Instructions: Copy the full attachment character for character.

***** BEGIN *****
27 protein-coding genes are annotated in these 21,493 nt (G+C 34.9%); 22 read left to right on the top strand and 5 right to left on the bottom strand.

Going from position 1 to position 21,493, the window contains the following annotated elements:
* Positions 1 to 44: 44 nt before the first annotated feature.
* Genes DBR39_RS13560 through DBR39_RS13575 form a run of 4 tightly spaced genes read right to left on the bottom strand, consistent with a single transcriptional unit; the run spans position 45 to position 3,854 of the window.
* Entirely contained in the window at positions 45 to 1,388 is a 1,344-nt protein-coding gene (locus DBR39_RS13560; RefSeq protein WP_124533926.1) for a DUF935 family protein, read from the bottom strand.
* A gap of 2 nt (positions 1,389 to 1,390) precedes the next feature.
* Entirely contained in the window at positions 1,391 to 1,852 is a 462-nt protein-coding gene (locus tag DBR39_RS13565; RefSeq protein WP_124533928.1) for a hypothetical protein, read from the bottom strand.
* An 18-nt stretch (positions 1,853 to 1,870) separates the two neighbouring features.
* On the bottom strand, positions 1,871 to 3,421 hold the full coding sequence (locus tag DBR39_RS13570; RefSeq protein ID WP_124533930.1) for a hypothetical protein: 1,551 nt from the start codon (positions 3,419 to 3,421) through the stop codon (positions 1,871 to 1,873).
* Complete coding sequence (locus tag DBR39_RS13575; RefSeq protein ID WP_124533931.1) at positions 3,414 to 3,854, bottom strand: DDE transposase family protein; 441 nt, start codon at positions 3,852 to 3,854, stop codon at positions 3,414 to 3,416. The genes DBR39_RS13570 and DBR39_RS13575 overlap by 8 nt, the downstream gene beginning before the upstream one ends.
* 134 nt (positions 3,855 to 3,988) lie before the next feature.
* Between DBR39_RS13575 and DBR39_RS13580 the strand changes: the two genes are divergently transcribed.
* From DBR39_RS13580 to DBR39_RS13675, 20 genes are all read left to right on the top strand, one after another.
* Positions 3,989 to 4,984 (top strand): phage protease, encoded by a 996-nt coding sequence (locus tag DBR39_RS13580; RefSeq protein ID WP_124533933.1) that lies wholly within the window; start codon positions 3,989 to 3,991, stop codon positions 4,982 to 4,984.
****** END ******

27 protein-coding genes are annotated in these 21,493 nt (G+C 34.9%); 22 read left to right on the top strand and 5 right to left on the bottom strand.

Going from position 1 to position 21,493, the window contains the following annotated elements:
* Positions 1 to 44: 44 nt before the first annotated feature.
* Genes DBR39_RS13560 through DBR39_RS13575 form a run of 4 tightly spaced genes read right to left on the bottom strand, consistent with a single transcriptional unit; the run spans position 45 to position 3,854 of the window.
* Entirely contained in the window at positions 45 to 1,388 is a 1,344-nt protein-coding gene (locus DBR39_RS13560; RefSeq protein WP_124533926.1) for a DUF935 family protein, read from the bottom strand.
* A gap of 2 nt (positions 1,389 to 1,390) precedes the next feature.
* Entirely contained in the window at positions 1,391 to 1,852 is a 462-nt protein-coding gene (locus tag DBR39_RS13565; RefSeq protein WP_124533928.1) for a hypothetical protein, read from the bottom strand.
* An 18-nt stretch (positions 1,853 to 1,870) separates the two neighbouring features.
* On the bottom strand, positions 1,871 to 3,421 hold the full coding sequence (locus tag DBR39_RS13570; RefSeq protein ID WP_124533930.1) for a hypothetical protein: 1,551 nt from the start codon (positions 3,419 to 3,421) through the stop codon (positions 1,871 to 1,873).
* Complete coding sequence (locus tag DBR39_RS13575; RefSeq protein ID WP_124533931.1) at positions 3,414 to 3,854, bottom strand: DDE transposase family protein; 441 nt, start codon at positions 3,852 to 3,854, stop codon at positions 3,414 to 3,416. The genes DBR39_RS13570 and DBR39_RS13575 overlap by 8 nt, the downstream gene beginning before the upstream one ends.
* 134 nt (positions 3,855 to 3,988) lie before the next feature.
* Between DBR39_RS13575 and DBR39_RS13580 the strand changes: the two genes are divergently transcribed.
* From DBR39_RS13580 to DBR39_RS13675, 20 genes are all read left to right on the top strand, one after another.
* Positions 3,989 to 4,984 (top strand): phage protease, encoded by a 996-nt coding sequence (locus tag DBR39_RS13580; RefSeq protein ID WP_124533933.1) that lies wholly within the window; start codon positions 3,989 to 3,991, stop codon positions 4,982 to 4,984.